Finnish victory catapults Ernests into first career final
Nine aces and – believe it or not – a cool head under pressure helped Ernests to overcome a stubborn opponent and a three-hour rain delay before securing a spot in his first-ever ATP final in Delray Beach.
With two ATP doubles titles under his belt, Ernests is no stranger to the business end of a tournament.
However, this is the first time that he is there on a singles ticket, where the pressure not only is more intense but also has to be shouldered alone.
In the semi-final against Jarkko Niemimen, Ernests looked quietly confident all match long.
He broke Nieminen in the third game of the first set and staved off a reciprocal break point in the next game with an ace on second serve.
An early break on the Finn’s serve in the second set looked to seal the deal for Ernests, but he did not count on being broken in the sixth game after double-faulting at break point.
The increasingly blustery wind fuelled his frustrations and he looked in danger of self-destructing as Nieminen pulled ahead after holding serve for 4:3.
However, Ernests collected himself in time and forced a break on Nieminen’s serve two games later with some powerful backcourt hitting, taking the score to 5:4 in Ernests’ favour.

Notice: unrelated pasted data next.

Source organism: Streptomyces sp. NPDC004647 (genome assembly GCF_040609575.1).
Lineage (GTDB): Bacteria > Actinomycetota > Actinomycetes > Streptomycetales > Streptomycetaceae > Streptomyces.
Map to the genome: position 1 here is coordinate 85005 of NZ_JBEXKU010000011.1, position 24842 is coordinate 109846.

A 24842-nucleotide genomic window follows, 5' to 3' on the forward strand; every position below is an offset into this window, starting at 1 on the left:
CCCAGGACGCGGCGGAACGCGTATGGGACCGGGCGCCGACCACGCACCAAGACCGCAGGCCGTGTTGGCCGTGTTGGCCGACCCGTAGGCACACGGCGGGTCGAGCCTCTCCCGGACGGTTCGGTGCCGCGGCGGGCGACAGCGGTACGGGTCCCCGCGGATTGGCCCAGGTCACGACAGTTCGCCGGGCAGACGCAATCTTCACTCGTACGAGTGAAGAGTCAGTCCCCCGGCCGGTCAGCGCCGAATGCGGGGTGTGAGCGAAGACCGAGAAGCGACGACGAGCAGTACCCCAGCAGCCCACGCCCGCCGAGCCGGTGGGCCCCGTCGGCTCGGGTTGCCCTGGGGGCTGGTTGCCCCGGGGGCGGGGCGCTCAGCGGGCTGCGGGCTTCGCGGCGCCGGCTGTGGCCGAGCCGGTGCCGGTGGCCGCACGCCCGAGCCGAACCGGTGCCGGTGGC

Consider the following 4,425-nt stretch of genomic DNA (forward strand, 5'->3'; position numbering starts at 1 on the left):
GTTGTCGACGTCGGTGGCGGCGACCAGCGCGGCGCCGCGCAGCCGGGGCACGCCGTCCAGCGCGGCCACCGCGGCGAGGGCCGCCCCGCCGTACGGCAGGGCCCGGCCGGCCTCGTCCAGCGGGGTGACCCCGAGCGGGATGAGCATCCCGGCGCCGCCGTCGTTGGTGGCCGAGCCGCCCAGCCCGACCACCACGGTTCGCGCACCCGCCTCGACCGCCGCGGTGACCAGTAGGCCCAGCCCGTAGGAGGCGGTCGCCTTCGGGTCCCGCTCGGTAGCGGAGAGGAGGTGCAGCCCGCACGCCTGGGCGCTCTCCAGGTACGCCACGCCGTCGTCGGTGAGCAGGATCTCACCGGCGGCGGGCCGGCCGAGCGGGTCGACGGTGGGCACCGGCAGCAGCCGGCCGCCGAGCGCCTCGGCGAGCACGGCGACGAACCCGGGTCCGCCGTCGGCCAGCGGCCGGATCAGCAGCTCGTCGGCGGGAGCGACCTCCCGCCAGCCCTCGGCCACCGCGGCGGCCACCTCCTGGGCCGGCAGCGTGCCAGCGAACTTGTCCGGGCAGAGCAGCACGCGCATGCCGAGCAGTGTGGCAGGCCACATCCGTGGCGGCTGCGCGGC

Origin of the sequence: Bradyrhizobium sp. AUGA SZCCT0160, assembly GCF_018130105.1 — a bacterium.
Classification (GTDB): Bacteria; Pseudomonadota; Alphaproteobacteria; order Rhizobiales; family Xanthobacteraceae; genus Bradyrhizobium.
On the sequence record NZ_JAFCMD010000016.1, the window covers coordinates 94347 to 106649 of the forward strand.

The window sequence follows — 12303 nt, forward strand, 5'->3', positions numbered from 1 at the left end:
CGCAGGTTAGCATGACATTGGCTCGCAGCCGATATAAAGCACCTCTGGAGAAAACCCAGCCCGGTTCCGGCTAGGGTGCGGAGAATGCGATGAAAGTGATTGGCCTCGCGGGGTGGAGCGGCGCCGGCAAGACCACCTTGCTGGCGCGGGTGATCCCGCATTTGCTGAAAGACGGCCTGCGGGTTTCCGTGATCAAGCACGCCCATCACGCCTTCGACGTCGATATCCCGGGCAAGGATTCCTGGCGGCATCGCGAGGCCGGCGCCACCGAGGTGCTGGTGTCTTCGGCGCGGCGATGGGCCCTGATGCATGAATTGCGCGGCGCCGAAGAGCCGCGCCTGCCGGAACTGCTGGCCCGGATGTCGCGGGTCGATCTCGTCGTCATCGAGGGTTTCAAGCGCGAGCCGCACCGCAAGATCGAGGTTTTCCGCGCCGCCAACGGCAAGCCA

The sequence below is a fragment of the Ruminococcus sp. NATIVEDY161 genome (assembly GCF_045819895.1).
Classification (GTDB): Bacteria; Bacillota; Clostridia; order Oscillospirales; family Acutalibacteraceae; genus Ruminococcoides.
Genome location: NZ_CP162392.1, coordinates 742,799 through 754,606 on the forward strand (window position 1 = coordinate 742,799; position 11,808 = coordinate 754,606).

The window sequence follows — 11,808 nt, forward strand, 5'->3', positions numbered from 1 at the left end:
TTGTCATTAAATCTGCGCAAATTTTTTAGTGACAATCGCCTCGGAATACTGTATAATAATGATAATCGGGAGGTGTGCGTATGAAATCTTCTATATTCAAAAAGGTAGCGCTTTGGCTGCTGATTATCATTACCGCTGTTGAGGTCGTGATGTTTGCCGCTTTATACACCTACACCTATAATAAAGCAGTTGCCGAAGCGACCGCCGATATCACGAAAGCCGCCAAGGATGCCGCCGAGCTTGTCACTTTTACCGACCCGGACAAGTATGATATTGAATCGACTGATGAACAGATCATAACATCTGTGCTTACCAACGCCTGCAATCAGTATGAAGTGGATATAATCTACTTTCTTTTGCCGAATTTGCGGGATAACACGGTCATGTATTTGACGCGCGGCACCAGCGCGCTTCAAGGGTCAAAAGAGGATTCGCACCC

With only a service hold standing between him and his first Tour-level final, the aggravating weather finally dealt the ace up its sleeve, delivering heavy rain which halted play for three hours.
Players with less steely resolve than Ernests today probably would have crumbled during the lengthy delay, losing momentum and pysching themselves out with endless what-ifs.
That scenario came precariously close to reality as Ernests returned to court only to lose the first point of the game after dumping a forehand into the net.
However, Ernests was determined not to be denied this time around and raced to 40*-15 with two imperious overhead winners.
With two match points on his racquet, Ernests deemed that he had been out in the cold long enough and wrapped up business briskly with a thunderous ace.
He earned 150 ranking points just by reaching the final – shooting him into somewhere in the Top 60 – and looks to add another 100 points should he emerge triumphant on Sunday.
His opponent in the final will be either the defending champion, Mardy Fish, or the big-serving Ivo Karlovic.
Ernests has never played against either men before and will hope to strike the first blow tomorrow in what is slowly but surely becoming the best spring of Ernests’ career so far.